Friday, July 21, 2006

The fog of war

Prince Hassan of Jordan, on the radio last weekend described how we are heading into the abyss: Gaza... Lebanon... Iraq... Iran... North Korea... Third World War. It is not the first time he has spoken in these terms. If you prophecy disaster consistently for long enough, you are bound to be right in the end.
 At the time of a previous crisis, I noted the worrying prospect of Israel extending its 'war on terrorism' to Lebanon. Prince Hassan, on BBC Radio 4 on 25 Mar 2004, spoke of the possibility of 'Beirut in rubble' (again). See also Moshe Ya'alon's 'icy warning'. Lebanon was not sucked in then. So why now?

A few weeks ago, there was a sort of armed stand-off between Israel and the Hezbollah forces in southern Lebanon, much as there had been for the last six years. Things changed when Palestinian militants emerged from a tunnel into Israel and captured a soldier. Subsequently, Hezbollah captured two more soldiers in a raid into northern Israel.

The captured soldiers Israeli rhetoric talks about them being 'hostages kidnapped by terrorists'. But many regard them as legitimate targets and prisoners of war. Their capture was an act of war (that can be qualified in various ways: the war was undeclared; the act was unprovoked).

The Rockets Qassam missiles launched by Hamas were said to be the real reason for Israel's attacks on Gaza. Most comment, though, concludes that these were mainly an irritation. Hezbollah's Katyusha rockets, on the other hand, are now causing Israel real pain.

Hezbollah launched its actions, it could claim, in solidarity with Hamas and the Palestinians in Gaza. Other people claim it acted to further the interests of, or on the instructions of, Iran and Syria. Whichever of these you believe, Israel's actions in Gaza gave Hezbollah their pretext.

Iran The election of the new President last year could have been a turning point, though people say he is not the ultimate power in Iran. But Ahmedinejad's rhetoric has undoubtedly contributed to the worsening atmosphere.

Many have looked with suspicion on the timing of Hezbollah's attack. Iran was due to meet on Thursday 13 Jul with the 6 major powers (EU3, US, Russia, China) in Paris. Attention was drawn away from this meeting, where Iran's nuclear programme was to have been discussed. (Ali Larijani made a stopover in Damascus on his way back from Europe - FT 15 Jul.) But Iranian representatives were reported at the weekend (15-16 Jul) to have described the 6 powers' proposals as satisfactory. Furthermore, it is unclear whether Hezbollah could capture Israeli soldiers whenever they wanted to, not to mention whether Iran and Syria have such a close operational control over them.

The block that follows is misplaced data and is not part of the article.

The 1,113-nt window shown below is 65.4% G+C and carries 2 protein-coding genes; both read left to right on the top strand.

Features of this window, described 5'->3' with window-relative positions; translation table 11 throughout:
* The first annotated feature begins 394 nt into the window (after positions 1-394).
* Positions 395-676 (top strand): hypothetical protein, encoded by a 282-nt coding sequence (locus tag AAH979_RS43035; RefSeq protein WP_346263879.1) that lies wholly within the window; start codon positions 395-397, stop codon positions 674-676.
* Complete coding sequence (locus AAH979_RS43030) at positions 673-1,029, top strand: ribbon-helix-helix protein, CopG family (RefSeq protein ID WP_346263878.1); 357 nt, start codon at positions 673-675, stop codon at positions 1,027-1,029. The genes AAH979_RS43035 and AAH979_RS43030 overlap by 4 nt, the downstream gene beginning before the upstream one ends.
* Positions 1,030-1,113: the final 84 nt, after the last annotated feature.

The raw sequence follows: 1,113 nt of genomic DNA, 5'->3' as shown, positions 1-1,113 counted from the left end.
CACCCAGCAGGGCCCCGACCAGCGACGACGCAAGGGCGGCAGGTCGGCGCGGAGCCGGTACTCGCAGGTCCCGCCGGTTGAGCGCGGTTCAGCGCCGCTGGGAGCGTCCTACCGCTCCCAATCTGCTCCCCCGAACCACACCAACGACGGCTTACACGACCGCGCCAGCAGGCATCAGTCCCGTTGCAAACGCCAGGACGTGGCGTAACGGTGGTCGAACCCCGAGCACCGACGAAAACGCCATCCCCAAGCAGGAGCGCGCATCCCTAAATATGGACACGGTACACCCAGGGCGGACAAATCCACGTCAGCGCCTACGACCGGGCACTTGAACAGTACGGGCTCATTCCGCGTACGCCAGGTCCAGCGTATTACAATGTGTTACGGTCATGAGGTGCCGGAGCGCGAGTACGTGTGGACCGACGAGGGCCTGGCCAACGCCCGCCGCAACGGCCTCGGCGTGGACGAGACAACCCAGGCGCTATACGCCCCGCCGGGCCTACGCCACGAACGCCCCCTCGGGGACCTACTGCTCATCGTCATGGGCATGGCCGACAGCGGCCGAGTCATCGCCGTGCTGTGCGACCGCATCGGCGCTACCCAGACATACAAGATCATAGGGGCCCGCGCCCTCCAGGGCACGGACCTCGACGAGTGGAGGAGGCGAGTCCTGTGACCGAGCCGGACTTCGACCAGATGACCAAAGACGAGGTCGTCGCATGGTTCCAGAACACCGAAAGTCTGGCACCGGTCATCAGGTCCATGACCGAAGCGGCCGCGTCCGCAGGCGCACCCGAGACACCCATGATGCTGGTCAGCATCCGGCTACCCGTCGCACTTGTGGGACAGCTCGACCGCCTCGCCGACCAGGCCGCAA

Israeli spokesmen claim that they withdrew in 2000 'from the last inch' of Lebanese territory. But this is disputed: 'Hezbollah, with broad Lebanese political support, says the Shebaa Farms area is occupied Lebanese territory - but Israel, backed by the UN, says the farms are on the Syrian side of the border and so are part of the Golan Heights...' Another outstanding issue is the Lebanese prisoners held in Israeli jails. I am not sure what the exact status of these is.

Escalating violence On Wednesday 12 Jul, as well as capturing the two soldiers, Hezbollah launched Katyusha rockets, targeting the town of Shlomi and outposts in the Shebaa Farms area. The town had been targeted before. Israel responded with airstrikes. Hezbollah responded by launching Katyusha rockets deeper into Israel.

As I said myself, Israel's attacks in Gaza can well be described as disproportionate. It is harder to make the case for this regarding the attacks on Hezbollah (though things like attacking Beirut International Airport can be criticized): Israel can claim it is acting in legitimate self-defence. Hezbollah's actions have given Israel a pretext, to attempt to demolish their infrastructure in Lebanon.

Jim Muir on the BBC, 19 Jul, said that Israel's military operations did not seem to be being successful, since two Israelis had been killed and only one from Hezbollah. But it's not a football match: attackers usually take more casualties than defenders; that doesn't mean they aren't achieving their objectives. Whether Israel's actions will achieve its objectives in the long run is another question.

I don't claim to have covered all the issues here. As the title of the post may suggest, I've tried to pick out some of the themes  from a confused situation. I've also highlighted a couple of things from the past. More to follow hopefully. More views: belgraviadispatchdoves_eyeJoshua Landis/syriablog.

Update: Channel 4 News reported last night the remarks of Christopher Hill, Assistant Secretary of State, to a Senate Committee,  that Iranian representatives were present at North Korea's missile test.  A few hours later, the State Department withdrew the claims, saying that Mr Hill had "misspoke", according to the  BBC WS.  (This seems to have disappeared from the online world; I looked on Google, the BBC, NYT websites.  State had this;  no mention of Iran - "That concludes my remarks, Mr. Chairman, and I look forward to your questions"; see on the Foreign Relations Committee website - the link at the top seems to be to an audio.)  What are we to make of this?  My guess is that the first version is the true one;  Mr Hill is the negotiator on North Korea;  but the people looking after the Iranian side withdrew the remark because of "sensitivities".  This could be good news or bad news.

Update 2: Worth listening to: BBC (R4) this morning (their security correspondent pointed out that the number of rockets fired has fallen from140 to 50);  Bernard Kouchner on France Inter. The Pope and the Archbishop of Canterbury have weighed into the debate.


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